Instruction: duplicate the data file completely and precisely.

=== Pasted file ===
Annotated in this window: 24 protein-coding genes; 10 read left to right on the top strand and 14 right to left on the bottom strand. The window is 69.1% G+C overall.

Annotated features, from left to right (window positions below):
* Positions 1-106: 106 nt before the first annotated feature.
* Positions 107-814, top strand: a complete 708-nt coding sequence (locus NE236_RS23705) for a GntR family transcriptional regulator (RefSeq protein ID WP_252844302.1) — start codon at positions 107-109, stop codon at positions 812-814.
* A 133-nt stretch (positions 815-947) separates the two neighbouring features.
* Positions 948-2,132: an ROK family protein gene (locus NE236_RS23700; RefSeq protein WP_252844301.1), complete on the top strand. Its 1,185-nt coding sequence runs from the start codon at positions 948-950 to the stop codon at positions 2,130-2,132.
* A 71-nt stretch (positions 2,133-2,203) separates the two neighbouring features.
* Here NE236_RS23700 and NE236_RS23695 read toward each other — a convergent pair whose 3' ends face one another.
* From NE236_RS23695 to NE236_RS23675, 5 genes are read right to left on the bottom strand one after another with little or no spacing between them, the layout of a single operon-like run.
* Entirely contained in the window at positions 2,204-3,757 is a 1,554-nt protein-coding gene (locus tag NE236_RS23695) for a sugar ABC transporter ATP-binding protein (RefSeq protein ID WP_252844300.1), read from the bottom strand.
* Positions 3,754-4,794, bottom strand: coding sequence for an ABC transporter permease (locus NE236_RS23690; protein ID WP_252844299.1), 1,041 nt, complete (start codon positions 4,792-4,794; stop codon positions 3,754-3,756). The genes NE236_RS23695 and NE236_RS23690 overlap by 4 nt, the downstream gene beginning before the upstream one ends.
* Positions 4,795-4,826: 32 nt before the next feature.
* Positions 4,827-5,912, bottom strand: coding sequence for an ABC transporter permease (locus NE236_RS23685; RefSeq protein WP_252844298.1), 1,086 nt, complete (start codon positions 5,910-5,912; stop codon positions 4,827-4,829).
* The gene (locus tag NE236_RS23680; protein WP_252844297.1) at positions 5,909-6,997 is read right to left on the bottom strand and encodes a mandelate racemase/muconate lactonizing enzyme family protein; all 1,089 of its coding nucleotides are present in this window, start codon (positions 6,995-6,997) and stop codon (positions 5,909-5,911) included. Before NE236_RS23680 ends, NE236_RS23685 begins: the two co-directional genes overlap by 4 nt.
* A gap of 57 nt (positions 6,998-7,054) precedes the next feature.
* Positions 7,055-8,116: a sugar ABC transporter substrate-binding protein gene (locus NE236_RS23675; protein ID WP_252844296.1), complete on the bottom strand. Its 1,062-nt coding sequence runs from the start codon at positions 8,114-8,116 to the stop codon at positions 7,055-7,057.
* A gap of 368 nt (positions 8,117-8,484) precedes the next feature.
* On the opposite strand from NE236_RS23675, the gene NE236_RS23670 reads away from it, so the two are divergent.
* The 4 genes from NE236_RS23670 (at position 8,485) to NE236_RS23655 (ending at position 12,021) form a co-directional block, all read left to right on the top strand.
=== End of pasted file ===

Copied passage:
Annotated in this window: 24 protein-coding genes; 10 read left to right on the top strand and 14 right to left on the bottom strand. The window is 69.1% G+C overall.

Annotated features, from left to right (window positions below):
* Positions 1-106: 106 nt before the first annotated feature.
* Positions 107-814, top strand: a complete 708-nt coding sequence (locus NE236_RS23705) for a GntR family transcriptional regulator (RefSeq protein ID WP_252844302.1) — start codon at positions 107-109, stop codon at positions 812-814.
* A 133-nt stretch (positions 815-947) separates the two neighbouring features.
* Positions 948-2,132: an ROK family protein gene (locus NE236_RS23700; RefSeq protein WP_252844301.1), complete on the top strand. Its 1,185-nt coding sequence runs from the start codon at positions 948-950 to the stop codon at positions 2,130-2,132.
* A 71-nt stretch (positions 2,133-2,203) separates the two neighbouring features.
* Here NE236_RS23700 and NE236_RS23695 read toward each other — a convergent pair whose 3' ends face one another.
* From NE236_RS23695 to NE236_RS23675, 5 genes are read right to left on the bottom strand one after another with little or no spacing between them, the layout of a single operon-like run.
* Entirely contained in the window at positions 2,204-3,757 is a 1,554-nt protein-coding gene (locus tag NE236_RS23695) for a sugar ABC transporter ATP-binding protein (RefSeq protein ID WP_252844300.1), read from the bottom strand.
* Positions 3,754-4,794, bottom strand: coding sequence for an ABC transporter permease (locus NE236_RS23690; protein ID WP_252844299.1), 1,041 nt, complete (start codon positions 4,792-4,794; stop codon positions 3,754-3,756). The genes NE236_RS23695 and NE236_RS23690 overlap by 4 nt, the downstream gene beginning before the upstream one ends.
* Positions 4,795-4,826: 32 nt before the next feature.
* Positions 4,827-5,912, bottom strand: coding sequence for an ABC transporter permease (locus NE236_RS23685; RefSeq protein WP_252844298.1), 1,086 nt, complete (start codon positions 5,910-5,912; stop codon positions 4,827-4,829).
* The gene (locus tag NE236_RS23680; protein WP_252844297.1) at positions 5,909-6,997 is read right to left on the bottom strand and encodes a mandelate racemase/muconate lactonizing enzyme family protein; all 1,089 of its coding nucleotides are present in this window, start codon (positions 6,995-6,997) and stop codon (positions 5,909-5,911) included. Before NE236_RS23680 ends, NE236_RS23685 begins: the two co-directional genes overlap by 4 nt.
* A gap of 57 nt (positions 6,998-7,054) precedes the next feature.
* Positions 7,055-8,116: a sugar ABC transporter substrate-binding protein gene (locus NE236_RS23675; protein ID WP_252844296.1), complete on the bottom strand. Its 1,062-nt coding sequence runs from the start codon at positions 8,114-8,116 to the stop codon at positions 7,055-7,057.
* A gap of 368 nt (positions 8,117-8,484) precedes the next feature.
* On the opposite strand from NE236_RS23675, the gene NE236_RS23670 reads away from it, so the two are divergent.
* The 4 genes from NE236_RS23670 (at position 8,485) to NE236_RS23655 (ending at position 12,021) form a co-directional block, all read left to right on the top strand.